Can Moving to the Cloud Be Your Disaster Recovery Solution?
There are lots of reasons to think about moving to the cloud. Reducing the complexity of disaster recovery is one of them.
Cloud Reduces The Risk of Disaster and the Effort to Recover
Of all the routine tasks the IT department takes care of, disaster recovery planning is one of the hardest to justify. There’s a lot of time, effort, and money invested in equipment that you hope will never be used. Cloud reduces the risk of a disaster occurring and makes the response to it easier and cheaper.
To start, clouds have built-in high availability. You don’t need a backup process to ensure you can restore the latest files due to an outage. (You will still need to ensure a backup and archiving process that preserves data for historical purposes or to allow you to restore older data when needed).
The cloud provider handles the routine maintenance and support needed to keep servers up to date with security patches. This means using the cloud significantly reduces the risk of having an outage in the first place.
Cloud also provides the ability to scale, which is a major problem in keeping your non-cloud disaster recovery process working: it takes considerable effort and money to grow a secondary site in synch with your primary production site. When your workloads are in the cloud, the resources you need are inherently there, without additional planning or expenditure.
Cloud Doesn’t Eliminate the Need for Disaster Recovery Planning
Although cloud reduces the risk of outages, it doesn’t eliminate them; the major cloud providers have had their own widespread outages affecting customers. This risk can be mitigated by building additional instances in the cloud, whether using multiple geographical regions supported by one cloud provider or setting up cloud environments with multiple cloud providers.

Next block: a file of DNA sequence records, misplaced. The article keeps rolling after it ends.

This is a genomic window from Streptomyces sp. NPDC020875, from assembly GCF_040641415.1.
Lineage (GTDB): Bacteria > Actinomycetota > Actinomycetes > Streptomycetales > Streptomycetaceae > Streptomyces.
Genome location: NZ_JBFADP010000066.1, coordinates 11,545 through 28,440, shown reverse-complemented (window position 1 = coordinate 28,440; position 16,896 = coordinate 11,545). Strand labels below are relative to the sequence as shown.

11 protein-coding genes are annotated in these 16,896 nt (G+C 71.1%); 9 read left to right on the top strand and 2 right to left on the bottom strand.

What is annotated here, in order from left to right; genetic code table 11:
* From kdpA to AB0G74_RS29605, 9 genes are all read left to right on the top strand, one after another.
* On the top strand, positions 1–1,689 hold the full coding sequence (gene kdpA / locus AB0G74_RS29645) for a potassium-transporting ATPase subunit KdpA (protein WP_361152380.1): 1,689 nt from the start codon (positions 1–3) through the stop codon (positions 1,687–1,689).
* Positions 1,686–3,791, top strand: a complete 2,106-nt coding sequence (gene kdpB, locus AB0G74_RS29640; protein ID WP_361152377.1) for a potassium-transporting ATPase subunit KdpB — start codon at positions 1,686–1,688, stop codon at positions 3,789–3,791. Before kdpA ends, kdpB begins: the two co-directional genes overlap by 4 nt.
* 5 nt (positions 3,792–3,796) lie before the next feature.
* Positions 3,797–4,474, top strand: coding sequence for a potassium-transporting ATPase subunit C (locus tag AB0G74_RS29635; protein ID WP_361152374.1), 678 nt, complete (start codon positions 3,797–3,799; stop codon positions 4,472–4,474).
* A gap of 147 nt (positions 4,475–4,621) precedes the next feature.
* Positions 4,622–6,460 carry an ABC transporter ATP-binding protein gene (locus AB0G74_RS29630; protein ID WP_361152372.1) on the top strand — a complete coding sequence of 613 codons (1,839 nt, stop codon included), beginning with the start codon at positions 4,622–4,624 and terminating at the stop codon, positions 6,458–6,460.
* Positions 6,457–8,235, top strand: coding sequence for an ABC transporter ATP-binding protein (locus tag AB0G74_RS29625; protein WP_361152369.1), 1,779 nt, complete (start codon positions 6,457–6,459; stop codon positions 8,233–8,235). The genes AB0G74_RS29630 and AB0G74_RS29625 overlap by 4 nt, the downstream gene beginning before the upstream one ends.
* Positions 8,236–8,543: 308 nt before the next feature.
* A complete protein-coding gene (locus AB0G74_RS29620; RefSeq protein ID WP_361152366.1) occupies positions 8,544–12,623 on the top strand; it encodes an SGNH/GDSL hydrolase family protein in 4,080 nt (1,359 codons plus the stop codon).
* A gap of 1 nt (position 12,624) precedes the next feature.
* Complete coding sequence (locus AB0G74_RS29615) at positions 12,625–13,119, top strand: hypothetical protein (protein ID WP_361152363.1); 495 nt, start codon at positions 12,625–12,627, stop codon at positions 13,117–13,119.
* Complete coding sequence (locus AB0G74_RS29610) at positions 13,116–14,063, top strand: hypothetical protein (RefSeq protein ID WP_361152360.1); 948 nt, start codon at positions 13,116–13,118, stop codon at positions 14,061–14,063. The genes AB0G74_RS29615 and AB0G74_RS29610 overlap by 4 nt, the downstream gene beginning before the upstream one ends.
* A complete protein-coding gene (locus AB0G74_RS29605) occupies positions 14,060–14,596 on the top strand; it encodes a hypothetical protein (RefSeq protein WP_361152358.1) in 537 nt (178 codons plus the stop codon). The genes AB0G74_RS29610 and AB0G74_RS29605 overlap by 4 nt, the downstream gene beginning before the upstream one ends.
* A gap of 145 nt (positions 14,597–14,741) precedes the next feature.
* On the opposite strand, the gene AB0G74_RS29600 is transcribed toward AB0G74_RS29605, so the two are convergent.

Once you’ve got multiple clouds, you’re back to needing to define how you’ll handle a disaster that takes one of them out of service. You may need to figure out how you’ll direct traffic to a functioning site to avoid a site that’s down, and how you’ll synchronize data and resume normal operations once sites come back up.
Whether you’ve got one cloud and one cloud provider or multiples of both, you need to know how well the provider can defend against cyberattacks that can bring you down. It’s important to understand the service level agreements your cloud providers guarantee to understand what risk your plan needs to handle. At a minimum they should commit to deliver the same reliability you would demand from your internal IT team.
Regardless of your provider’s technical capability, you need to investigate their financial stability and that they won’t suddenly close up shop.
How has cloud affected your disaster recovery planning? Contact Prescient Solutions to ensure your disaster recovery plans are appropriate for your cloud-based infrastructure. We’ve provided IT consulting services and managed services to businesses in Chicago and Schaumburg for 20 years.